CALABARZON is going through rapid industrialization. Due to its proximity to Metro Manila and its accessibility thanks to the South Luzon Expressway, some agricultural lands in this region have been converted into industrial zones. This region is composed of the provinces of Cavite, Laguna, Batangas, Rizal and Quezon.

Key residential areas
Cavite, Laguna, Batangas, Rizal, Quezon


The province of Cavite was site of the declaration of Philippine independence by General Emilio Aguinaldo in 1899. Aguinaldo’s house in Kawit is now a museum and contains items and photographs from that period.

Like other areas near Metro Manila, industrial estates are rising in what were once agricultural lands. Tourism is also active, as Tagaytay City is quite a popular holiday destination.

This city has a spectacular view of Taal Volcano, one of the smallest active volcanoes in the world. It sits on Volcano Island in Taal Lake, which itself is in the caldera of an extinct volcano. Furthermore, Taal Volcano has a lake in its crater—that lake is therefore a lake in a volcano in a lake in a volcano.

Tagaytay’s main road, which runs along a ridge overlooking the volcano, has a host of restaurants, inns and hotels. A mere hour and a half away from Metro Manila, Tagaytay is a favourite retreat for the weekend or an overnight trip. Its relatively high altitude makes its temperature much cooler than that of the metropolis. The neighbouring town of Mendez has an educational farm and petting zoo.


The expressway connects Metro Manila to Southern Luzon by cutting across some of Laguna’s towns. This has made this province a favoured site for industries to relocate. The towns near Metro Manila have several industrial zones where the factories of multinationals like Toyota, Nissan Motors, and Coca Cola are located.

Several residential subdivisions have sprouted in the province as the establishment of factories outside the city has brought an influx of new residents to Laguna. These subdivisions target different income levels, as Laguna has become a place to relocate away from the metro's pollution and big city life.

The towns farther south boast of beautiful scenery and unique places of interest. Paete is the home of skilled wood carvers. Some studios are open to tourists who want to watch how carvers do their craft. Los Baños is home not only to the University of the Philippines but also to numerous hot springs where tired bodies can be refreshed and rejuvenated. Liliw is famous for its sandal makers. Local tourists flock to this town where an uphill road is filled with shoe and sandal shops.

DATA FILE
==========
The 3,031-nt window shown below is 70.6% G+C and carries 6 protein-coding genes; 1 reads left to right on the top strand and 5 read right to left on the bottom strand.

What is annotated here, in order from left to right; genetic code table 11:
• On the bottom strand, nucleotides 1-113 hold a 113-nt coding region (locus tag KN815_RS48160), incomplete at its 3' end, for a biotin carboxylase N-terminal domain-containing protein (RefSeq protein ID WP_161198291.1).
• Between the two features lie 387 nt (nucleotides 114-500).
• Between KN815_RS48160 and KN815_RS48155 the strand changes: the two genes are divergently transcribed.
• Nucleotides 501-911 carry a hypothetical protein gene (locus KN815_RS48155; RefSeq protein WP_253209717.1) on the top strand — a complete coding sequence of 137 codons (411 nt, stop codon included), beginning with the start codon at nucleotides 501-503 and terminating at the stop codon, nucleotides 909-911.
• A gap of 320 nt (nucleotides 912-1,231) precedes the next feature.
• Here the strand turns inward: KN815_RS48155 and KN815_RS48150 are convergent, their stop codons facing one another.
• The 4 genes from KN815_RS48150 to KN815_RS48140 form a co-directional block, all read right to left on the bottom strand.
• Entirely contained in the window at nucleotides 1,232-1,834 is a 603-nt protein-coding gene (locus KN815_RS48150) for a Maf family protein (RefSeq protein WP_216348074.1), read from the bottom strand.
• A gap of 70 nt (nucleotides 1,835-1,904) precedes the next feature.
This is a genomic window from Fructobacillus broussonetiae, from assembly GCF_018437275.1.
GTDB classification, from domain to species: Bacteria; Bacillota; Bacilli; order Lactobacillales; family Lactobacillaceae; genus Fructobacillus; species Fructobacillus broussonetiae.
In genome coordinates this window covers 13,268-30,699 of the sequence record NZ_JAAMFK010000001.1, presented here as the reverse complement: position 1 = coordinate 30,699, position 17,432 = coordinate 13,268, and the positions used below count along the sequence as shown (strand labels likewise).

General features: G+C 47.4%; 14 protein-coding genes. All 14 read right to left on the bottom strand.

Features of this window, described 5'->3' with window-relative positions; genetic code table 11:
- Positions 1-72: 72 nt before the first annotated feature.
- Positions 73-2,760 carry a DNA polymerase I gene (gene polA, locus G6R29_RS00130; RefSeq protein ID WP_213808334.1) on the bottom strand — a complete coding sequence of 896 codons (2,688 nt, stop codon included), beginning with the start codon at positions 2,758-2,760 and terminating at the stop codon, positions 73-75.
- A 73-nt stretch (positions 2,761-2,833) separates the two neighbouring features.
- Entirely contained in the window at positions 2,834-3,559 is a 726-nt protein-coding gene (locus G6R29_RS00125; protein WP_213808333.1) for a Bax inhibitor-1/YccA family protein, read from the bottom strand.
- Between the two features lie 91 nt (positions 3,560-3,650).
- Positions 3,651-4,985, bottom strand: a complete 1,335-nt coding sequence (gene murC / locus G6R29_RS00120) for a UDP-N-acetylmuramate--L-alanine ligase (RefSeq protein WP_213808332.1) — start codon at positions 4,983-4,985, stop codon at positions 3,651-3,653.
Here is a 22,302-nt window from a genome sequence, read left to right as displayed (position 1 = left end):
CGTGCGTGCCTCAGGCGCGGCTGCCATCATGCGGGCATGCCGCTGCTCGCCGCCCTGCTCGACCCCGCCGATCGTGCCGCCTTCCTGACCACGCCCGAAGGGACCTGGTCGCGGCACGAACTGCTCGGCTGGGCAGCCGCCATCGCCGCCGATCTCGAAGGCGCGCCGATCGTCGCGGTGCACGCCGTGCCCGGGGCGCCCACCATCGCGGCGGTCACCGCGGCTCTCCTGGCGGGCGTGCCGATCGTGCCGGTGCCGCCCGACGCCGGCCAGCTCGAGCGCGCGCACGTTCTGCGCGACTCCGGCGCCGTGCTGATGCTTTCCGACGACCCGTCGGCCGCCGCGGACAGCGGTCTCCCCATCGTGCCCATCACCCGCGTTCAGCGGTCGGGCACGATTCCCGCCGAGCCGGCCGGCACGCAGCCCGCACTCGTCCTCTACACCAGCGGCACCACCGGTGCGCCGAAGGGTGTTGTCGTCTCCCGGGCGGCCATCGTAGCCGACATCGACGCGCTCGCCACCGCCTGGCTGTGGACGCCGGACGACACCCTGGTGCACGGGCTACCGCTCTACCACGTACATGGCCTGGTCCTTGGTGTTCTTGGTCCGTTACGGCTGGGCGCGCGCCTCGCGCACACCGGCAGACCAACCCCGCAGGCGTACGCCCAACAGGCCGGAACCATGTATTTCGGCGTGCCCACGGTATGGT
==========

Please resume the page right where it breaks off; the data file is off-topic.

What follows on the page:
The province of Batangas was made even more accessible with the construction of the Star Toll road. This highway cuts across several towns and makes it easier to access the various towns and cities of the province. Batangas has a busy seaport, as its deep waters allow easy docking for ships. The Batangas International Port is a major gateway to the resort town of Puerto Galera in Mindoro Oriental.

Its many beaches make Batangas a favourite weekend getaway. Located in the town of Mabini is Anilao, with cliffside resorts and dozens of first-class dive sites. Visitors can also go to the town of Taal, which has one of the largest churches in the Philippines. It is said that the church could house the inhabitants of the town in case of emergency. There are many Spanish-era houses in Taal.


The province of Rizal was named after the country’s national hero, Jose Rizal. It is Metro Manila’s nearest neighbour to the east and is located in a mountainous area. Its proximity makes it a popular residential area for people who work in Metro Manila.

The province boasts of some churches built during the Spanish period. As it also lies near the Laguna de Bay, some of its towns are active in the fishing industry.

Antipolo City is on a mountainous ridge on the eastern edge of Metro Manila. Accessible from Marikina and Pasig, Antipolo offers a lofty alternative to living in the metro. It also benefits from having a small-town feel, cooler weather, lovely scenery, and lots of trees. However, the rush-hour commute to or from Metro Manila can be a great hassle.


Quezon, the second-largest province in Luzon, is known for its coconut trees—you can drive down the province’s length for hours and there will always be coconut trees in the distance. Besides agriculture, fishing, quarrying, eco-tourism and furniture-making, the province's other sources of income are power generation, livestock raising and cottage industries.

Every May, Lucban celebrates the Pahiyas festival, one of the most popular town celebrations in the country. The fronts of all the buildings in town are festooned with thousands of kiping—thin, leaf-shaped rice wafers of all colours. It’s a colourful display that brings in local and foreign tourists to wander the town’s narrow, sloping streets  for hours.